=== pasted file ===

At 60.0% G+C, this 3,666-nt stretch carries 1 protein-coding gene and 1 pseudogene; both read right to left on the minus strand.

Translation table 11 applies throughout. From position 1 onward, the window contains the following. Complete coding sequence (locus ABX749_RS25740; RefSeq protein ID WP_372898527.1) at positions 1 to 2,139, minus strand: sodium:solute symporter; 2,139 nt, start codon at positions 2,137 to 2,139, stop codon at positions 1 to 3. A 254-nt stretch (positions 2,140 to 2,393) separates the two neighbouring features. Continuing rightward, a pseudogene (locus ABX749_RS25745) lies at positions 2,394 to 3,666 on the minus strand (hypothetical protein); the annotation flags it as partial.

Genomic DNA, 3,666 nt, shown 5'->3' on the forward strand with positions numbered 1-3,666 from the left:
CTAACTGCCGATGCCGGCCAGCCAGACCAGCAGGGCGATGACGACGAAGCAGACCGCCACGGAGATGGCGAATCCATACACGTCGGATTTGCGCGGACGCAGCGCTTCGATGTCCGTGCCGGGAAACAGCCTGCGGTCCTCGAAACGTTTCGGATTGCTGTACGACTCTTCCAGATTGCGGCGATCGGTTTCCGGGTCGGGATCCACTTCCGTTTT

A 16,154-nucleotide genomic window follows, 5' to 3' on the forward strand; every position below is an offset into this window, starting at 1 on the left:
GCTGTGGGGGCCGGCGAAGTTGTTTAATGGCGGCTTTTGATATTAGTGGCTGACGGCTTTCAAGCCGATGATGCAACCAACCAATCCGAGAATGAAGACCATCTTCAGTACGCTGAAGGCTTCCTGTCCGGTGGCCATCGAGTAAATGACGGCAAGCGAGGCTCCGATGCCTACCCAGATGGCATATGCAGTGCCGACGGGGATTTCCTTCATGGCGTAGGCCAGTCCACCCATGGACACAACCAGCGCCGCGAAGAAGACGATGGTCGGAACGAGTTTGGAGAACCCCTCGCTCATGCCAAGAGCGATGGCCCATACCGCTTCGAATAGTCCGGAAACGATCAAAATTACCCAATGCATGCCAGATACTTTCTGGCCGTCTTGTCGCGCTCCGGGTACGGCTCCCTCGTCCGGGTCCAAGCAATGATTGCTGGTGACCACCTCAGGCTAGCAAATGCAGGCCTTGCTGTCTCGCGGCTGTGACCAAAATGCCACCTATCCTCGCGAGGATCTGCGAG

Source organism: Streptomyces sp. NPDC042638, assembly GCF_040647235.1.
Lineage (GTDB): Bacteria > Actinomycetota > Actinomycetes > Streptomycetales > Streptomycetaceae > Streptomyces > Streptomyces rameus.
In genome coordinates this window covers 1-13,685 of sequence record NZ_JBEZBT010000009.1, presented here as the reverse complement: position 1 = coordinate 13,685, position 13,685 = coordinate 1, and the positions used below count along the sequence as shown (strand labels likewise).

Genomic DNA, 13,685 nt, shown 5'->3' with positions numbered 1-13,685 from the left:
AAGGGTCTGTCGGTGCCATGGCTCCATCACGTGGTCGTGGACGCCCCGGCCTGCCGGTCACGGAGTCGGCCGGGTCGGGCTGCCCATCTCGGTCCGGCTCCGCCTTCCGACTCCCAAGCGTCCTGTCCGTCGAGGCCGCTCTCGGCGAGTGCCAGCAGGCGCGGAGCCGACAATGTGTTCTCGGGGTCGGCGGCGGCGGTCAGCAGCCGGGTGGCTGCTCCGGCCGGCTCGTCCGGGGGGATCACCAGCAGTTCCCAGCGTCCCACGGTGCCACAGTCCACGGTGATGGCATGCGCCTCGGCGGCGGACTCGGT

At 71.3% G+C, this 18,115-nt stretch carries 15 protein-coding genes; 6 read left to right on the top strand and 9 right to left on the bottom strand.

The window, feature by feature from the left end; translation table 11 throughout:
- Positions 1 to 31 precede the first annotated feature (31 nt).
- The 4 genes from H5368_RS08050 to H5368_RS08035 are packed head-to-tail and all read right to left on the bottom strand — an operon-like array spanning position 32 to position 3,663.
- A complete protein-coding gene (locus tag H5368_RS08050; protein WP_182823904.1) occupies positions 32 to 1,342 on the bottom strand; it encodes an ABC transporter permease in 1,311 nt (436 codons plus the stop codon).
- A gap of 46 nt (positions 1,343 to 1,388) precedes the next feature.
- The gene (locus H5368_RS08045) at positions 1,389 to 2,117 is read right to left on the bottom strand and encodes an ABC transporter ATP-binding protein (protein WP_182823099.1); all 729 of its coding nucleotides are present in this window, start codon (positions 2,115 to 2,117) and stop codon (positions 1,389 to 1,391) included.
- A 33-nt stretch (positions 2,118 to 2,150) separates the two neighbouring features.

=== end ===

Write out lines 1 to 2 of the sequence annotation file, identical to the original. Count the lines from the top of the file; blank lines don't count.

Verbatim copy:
At 60.0% G+C, this 3,666-nt stretch carries 1 protein-coding gene and 1 pseudogene; both read right to left on the minus strand.

Translation table 11 applies throughout. From position 1 onward, the window contains the following. Complete coding sequence (locus ABX749_RS25740; RefSeq protein ID WP_372898527.1) at positions 1 to 2,139, minus strand: sodium:solute symporter; 2,139 nt, start codon at positions 2,137 to 2,139, stop codon at positions 1 to 3. A 254-nt stretch (positions 2,140 to 2,393) separates the two neighbouring features. Continuing rightward, a pseudogene (locus ABX749_RS25745) lies at positions 2,394 to 3,666 on the minus strand (hypothetical protein); the annotation flags it as partial.